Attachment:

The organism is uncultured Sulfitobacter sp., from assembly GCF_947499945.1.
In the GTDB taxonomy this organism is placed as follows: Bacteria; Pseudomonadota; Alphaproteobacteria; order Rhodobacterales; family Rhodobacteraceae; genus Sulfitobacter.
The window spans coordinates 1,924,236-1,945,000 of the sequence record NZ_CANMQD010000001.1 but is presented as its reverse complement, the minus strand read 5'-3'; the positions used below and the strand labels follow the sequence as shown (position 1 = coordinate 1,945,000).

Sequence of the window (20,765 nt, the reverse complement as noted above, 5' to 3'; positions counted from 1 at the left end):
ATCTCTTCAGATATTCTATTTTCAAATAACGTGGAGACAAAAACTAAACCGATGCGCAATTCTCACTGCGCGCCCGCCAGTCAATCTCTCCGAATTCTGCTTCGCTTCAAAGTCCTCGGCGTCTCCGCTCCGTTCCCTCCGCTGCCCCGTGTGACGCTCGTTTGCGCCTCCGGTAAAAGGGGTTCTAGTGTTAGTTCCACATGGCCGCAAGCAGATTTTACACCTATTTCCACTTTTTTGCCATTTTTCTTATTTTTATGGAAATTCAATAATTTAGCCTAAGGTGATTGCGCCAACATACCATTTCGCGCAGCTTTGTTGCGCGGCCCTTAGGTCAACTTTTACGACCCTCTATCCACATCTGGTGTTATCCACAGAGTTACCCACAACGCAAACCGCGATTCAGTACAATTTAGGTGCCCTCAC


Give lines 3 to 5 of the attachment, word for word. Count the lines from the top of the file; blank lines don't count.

The window spans coordinates 1,924,236-1,945,000 of the sequence record NZ_CANMQD010000001.1 but is presented as its reverse complement, the minus strand read 5'-3'; the positions used below and the strand labels follow the sequence as shown (position 1 = coordinate 1,945,000).

Sequence of the window (20,765 nt, the reverse complement as noted above, 5' to 3'; positions counted from 1 at the left end):
ATCTCTTCAGATATTCTATTTTCAAATAACGTGGAGACAAAAACTAAACCGATGCGCAATTCTCACTGCGCGCCCGCCAGTCAATCTCTCCGAATTCTGCTTCGCTTCAAAGTCCTCGGCGTCTCCGCTCCGTTCCCTCCGCTGCCCCGTGTGACGCTCGTTTGCGCCTCCGGTAAAAGGGGTTCTAGTGTTAGTTCCACATGGCCGCAAGCAGATTTTACACCTATTTCCACTTTTTTGCCATTTTTCTTATTTTTATGGAAATTCAATAATTTAGCCTAAGGTGATTGCGCCAACATACCATTTCGCGCAGCTTTGTTGCGCGGCCCTTAGGTCAACTTTTACGACCCTCTATCCACATCTGGTGTTATCCACAGAGTTACCCACAACGCAAACCGCGATTCAGTACAATTTAGGTGCCCTCAC